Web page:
Expressionism

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Expressionism
Heavy Red expressionism artwork by Wassily Kandinsky

Heavy Red

Influencers Vincent van Gogh
Edvard Munch
Egon Schiele

(Top Image: “Weiches Hart” by Wassily Kandinsky)

Expressionism, an art movement that arose in the early twentieth century, emphasized feeling and subjective perception above objective reality. The movement reached its peak in Berlin around 1920, forever changing the world of art with the works of popular Expressionist artists.

Expressionism

Expressionist art began in Berlin, Germany; however, the origins of the movement can be traced back to ancient Northern European thought and aesthetic preferences. Major themes of expressionism include the suffering of man and the variation between perceived reality and truth. Many Expressionist paintings feature religious themes, such as Grunewald’s Crucifixion, but others, like Vincent van Gogh’s Starry Night, focus on landscapes, buildings and still life. In 1905, several German Expressionists united in Dresden, Germany to form the Expressionist group known as Die Brucke, or The Bridge. The Bridge was so named because the group intended to create a bridge between the rich, internal world of their faith and self-expression through art. Expressionism took on the themes of angst and suffering found throughout various religious narratives, Christianity in particular. These artists were inspired by early Expressionists, such as Munch and van Gogh. Van Gogh’s Sunflowers and Munch’s The Scream remain two of the most influential paintings for Expressionist art around the world. Another major theme of the art movement revolved around expressing the internal soul in a unique and interesting way. Expressionists of the day believed that everyone saw the world in a different way, and individual perception of beauty was equally if not more important than objective standards of beauty. The movement was largely a response to the trend of other artists to paint things precisely as they appeared with very limited freedom for interpretation. Expressionists played with lighting, shadows, and even form to create a style that was truly unique and challenged common perceptions of reality. Gustav Klimt was another of the most notable Expressionists, using Abstract Expressionism to communicate his own perception of the world. His pieces were characterized by gold hues and mosaic representations of people, places and animals, as exemplified in The Kiss and The Tree of Life.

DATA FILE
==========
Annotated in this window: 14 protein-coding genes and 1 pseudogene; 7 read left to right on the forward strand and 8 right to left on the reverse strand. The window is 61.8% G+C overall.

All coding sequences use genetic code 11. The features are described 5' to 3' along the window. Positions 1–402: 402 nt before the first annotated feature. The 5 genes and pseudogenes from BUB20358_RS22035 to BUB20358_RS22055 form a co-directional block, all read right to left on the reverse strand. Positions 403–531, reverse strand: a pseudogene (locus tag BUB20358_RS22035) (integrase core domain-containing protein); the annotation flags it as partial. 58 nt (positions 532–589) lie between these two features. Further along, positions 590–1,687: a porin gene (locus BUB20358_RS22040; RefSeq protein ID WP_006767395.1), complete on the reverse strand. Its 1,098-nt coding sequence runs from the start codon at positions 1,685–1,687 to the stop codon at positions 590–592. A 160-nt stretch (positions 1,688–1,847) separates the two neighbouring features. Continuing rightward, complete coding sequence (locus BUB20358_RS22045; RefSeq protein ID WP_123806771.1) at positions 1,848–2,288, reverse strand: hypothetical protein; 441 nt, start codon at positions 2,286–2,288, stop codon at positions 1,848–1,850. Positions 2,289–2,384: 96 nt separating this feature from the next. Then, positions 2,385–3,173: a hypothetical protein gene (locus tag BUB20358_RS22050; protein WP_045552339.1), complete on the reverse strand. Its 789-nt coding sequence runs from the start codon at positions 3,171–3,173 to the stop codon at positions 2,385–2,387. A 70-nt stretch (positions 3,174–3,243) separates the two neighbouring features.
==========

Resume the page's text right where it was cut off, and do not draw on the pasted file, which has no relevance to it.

Famous

Fun Facts

  • Munch is famously quoted as saying that he wanted to stop “painting interiors and women knitting,” which is why he painted The Scream.
  • Vincent van Gogh, one of the world’s most famous Expressionists, suffered from temporal lobe epilepsy.
  • The Expressionist movement extended into dance, literature, sculpture, and drama.

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References

Some Examples of Artwork

The Sun expressionism artwork by Edvard Munch

The Sun

In the Rain 1912 expressionism artwork by Franz Marc

In the Rain 1912

Three Cats 1913 expressionism artwork by Franz Marc

Three Cats 1913

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